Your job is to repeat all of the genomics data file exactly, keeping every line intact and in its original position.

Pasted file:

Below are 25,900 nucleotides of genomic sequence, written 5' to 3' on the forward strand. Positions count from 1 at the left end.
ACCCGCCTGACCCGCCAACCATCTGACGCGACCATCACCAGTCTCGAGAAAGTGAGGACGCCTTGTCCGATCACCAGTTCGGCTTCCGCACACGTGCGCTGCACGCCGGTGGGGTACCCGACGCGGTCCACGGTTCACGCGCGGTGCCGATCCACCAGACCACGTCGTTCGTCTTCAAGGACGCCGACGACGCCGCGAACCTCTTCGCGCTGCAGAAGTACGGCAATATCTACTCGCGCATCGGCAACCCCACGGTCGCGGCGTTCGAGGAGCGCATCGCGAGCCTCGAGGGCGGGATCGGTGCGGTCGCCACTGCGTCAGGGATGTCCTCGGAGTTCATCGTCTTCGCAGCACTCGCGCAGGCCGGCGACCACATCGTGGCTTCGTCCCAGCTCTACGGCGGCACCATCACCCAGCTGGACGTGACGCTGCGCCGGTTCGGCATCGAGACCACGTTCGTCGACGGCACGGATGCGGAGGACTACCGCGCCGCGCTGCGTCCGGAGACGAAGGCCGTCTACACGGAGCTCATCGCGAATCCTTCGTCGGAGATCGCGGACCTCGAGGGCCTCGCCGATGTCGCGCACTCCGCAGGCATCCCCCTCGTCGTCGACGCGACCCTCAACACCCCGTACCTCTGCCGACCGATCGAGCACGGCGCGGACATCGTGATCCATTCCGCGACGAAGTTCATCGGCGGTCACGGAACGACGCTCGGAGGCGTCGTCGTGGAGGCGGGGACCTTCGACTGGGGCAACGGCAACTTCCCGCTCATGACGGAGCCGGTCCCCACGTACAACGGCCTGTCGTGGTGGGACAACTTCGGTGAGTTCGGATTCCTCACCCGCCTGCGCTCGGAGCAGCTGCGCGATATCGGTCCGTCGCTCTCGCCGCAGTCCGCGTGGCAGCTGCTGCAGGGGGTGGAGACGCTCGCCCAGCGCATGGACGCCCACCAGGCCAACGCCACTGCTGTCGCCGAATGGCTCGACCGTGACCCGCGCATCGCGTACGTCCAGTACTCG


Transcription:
Below are 25,900 nucleotides of genomic sequence, written 5' to 3' on the forward strand. Positions count from 1 at the left end.
ACCCGCCTGACCCGCCAACCATCTGACGCGACCATCACCAGTCTCGAGAAAGTGAGGACGCCTTGTCCGATCACCAGTTCGGCTTCCGCACACGTGCGCTGCACGCCGGTGGGGTACCCGACGCGGTCCACGGTTCACGCGCGGTGCCGATCCACCAGACCACGTCGTTCGTCTTCAAGGACGCCGACGACGCCGCGAACCTCTTCGCGCTGCAGAAGTACGGCAATATCTACTCGCGCATCGGCAACCCCACGGTCGCGGCGTTCGAGGAGCGCATCGCGAGCCTCGAGGGCGGGATCGGTGCGGTCGCCACTGCGTCAGGGATGTCCTCGGAGTTCATCGTCTTCGCAGCACTCGCGCAGGCCGGCGACCACATCGTGGCTTCGTCCCAGCTCTACGGCGGCACCATCACCCAGCTGGACGTGACGCTGCGCCGGTTCGGCATCGAGACCACGTTCGTCGACGGCACGGATGCGGAGGACTACCGCGCCGCGCTGCGTCCGGAGACGAAGGCCGTCTACACGGAGCTCATCGCGAATCCTTCGTCGGAGATCGCGGACCTCGAGGGCCTCGCCGATGTCGCGCACTCCGCAGGCATCCCCCTCGTCGTCGACGCGACCCTCAACACCCCGTACCTCTGCCGACCGATCGAGCACGGCGCGGACATCGTGATCCATTCCGCGACGAAGTTCATCGGCGGTCACGGAACGACGCTCGGAGGCGTCGTCGTGGAGGCGGGGACCTTCGACTGGGGCAACGGCAACTTCCCGCTCATGACGGAGCCGGTCCCCACGTACAACGGCCTGTCGTGGTGGGACAACTTCGGTGAGTTCGGATTCCTCACCCGCCTGCGCTCGGAGCAGCTGCGCGATATCGGTCCGTCGCTCTCGCCGCAGTCCGCGTGGCAGCTGCTGCAGGGGGTGGAGACGCTCGCCCAGCGCATGGACGCCCACCAGGCCAACGCCACTGCTGTCGCCGAATGGCTCGACCGTGACCCGCGCATCGCGTACGTCCAGTACTCG